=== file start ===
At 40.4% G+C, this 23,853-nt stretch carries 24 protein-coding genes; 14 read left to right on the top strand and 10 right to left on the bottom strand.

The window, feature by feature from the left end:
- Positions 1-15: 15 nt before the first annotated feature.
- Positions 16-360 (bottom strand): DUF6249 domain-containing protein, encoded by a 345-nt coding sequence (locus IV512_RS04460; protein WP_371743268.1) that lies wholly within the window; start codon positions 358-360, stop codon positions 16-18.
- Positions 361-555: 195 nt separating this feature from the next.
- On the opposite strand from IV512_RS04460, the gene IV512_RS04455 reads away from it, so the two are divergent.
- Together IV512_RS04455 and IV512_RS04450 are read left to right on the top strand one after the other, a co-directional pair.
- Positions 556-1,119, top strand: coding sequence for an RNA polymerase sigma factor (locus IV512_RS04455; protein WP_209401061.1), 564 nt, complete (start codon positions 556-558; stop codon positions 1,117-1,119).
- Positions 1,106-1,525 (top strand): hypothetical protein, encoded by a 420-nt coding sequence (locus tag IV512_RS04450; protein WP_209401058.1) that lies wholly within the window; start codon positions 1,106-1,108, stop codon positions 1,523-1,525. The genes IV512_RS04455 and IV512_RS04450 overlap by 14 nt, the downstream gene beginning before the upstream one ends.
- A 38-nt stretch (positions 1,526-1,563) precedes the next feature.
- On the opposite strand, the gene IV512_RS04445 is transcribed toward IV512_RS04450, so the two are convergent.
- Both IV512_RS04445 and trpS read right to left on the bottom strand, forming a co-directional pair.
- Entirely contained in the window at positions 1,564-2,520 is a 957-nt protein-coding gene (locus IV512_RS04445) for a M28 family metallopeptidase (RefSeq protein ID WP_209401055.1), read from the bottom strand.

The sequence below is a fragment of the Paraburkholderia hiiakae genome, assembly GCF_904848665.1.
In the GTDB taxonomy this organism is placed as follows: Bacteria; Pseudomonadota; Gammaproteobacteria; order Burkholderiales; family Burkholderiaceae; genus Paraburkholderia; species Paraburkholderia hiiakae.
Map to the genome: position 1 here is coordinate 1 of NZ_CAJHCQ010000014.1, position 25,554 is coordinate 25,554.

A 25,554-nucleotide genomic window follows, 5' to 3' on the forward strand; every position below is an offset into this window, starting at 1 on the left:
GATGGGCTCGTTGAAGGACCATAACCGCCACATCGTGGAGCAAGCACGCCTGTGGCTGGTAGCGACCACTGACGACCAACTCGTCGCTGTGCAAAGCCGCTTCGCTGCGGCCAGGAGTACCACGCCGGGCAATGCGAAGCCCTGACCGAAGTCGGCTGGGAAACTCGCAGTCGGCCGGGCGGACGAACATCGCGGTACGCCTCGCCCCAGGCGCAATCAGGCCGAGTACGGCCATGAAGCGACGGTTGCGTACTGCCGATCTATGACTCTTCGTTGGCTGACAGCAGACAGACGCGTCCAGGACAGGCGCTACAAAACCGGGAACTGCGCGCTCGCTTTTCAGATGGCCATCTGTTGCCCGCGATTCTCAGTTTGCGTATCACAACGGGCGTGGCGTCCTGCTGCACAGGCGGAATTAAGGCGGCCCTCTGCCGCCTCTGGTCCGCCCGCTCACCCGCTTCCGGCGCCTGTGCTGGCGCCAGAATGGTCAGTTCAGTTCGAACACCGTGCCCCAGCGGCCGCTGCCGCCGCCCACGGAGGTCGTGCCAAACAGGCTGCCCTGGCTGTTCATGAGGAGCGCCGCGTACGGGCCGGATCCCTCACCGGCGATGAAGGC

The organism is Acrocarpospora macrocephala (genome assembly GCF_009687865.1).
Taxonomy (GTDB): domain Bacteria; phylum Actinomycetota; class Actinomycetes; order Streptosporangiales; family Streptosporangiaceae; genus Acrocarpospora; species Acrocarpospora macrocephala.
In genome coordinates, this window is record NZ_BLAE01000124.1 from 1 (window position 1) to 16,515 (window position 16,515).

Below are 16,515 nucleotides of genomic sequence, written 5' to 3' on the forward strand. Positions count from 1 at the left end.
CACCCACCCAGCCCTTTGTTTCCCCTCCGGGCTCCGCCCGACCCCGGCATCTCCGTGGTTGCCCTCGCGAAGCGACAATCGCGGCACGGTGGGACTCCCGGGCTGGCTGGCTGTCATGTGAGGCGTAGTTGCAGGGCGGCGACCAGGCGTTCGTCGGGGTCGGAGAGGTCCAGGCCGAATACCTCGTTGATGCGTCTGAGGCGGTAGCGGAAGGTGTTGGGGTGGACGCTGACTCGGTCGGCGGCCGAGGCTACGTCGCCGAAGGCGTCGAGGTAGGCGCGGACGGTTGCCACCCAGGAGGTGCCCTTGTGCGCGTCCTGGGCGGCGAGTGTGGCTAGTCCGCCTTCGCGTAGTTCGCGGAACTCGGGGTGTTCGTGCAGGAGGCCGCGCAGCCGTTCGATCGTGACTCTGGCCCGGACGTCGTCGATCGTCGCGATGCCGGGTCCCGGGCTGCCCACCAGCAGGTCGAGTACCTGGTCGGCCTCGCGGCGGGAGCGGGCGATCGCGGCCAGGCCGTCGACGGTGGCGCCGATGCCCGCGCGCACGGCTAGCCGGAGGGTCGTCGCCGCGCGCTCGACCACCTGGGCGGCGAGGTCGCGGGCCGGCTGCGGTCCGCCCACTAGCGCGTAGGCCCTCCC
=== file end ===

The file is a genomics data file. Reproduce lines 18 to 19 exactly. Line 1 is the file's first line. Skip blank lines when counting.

GATGGGCTCGTTGAAGGACCATAACCGCCACATCGTGGAGCAAGCACGCCTGTGGCTGGTAGCGACCACTGACGACCAACTCGTCGCTGTGCAAAGCCGCTTCGCTGCGGCCAGGAGTACCACGCCGGGCAATGCGAAGCCCTGACCGAAGTCGGCTGGGAAACTCGCAGTCGGCCGGGCGGACGAACATCGCGGTACGCCTCGCCCCAGGCGCAATCAGGCCGAGTACGGCCATGAAGCGACGGTTGCGTACTGCCGATCTATGACTCTTCGTTGGCTGACAGCAGACAGACGCGTCCAGGACAGGCGCTACAAAACCGGGAACTGCGCGCTCGCTTTTCAGATGGCCATCTGTTGCCCGCGATTCTCAGTTTGCGTATCACAACGGGCGTGGCGTCCTGCTGCACAGGCGGAATTAAGGCGGCCCTCTGCCGCCTCTGGTCCGCCCGCTCACCCGCTTCCGGCGCCTGTGCTGGCGCCAGAATGGTCAGTTCAGTTCGAACACCGTGCCCCAGCGGCCGCTGCCGCCGCCCACGGAGGTCGTGCCAAACAGGCTGCCCTGGCTGTTCATGAGGAGCGCCGCGTACGGGCCGGATCCCTCACCGGCGATGAAGGC

The organism is Acrocarpospora macrocephala (genome assembly GCF_009687865.1).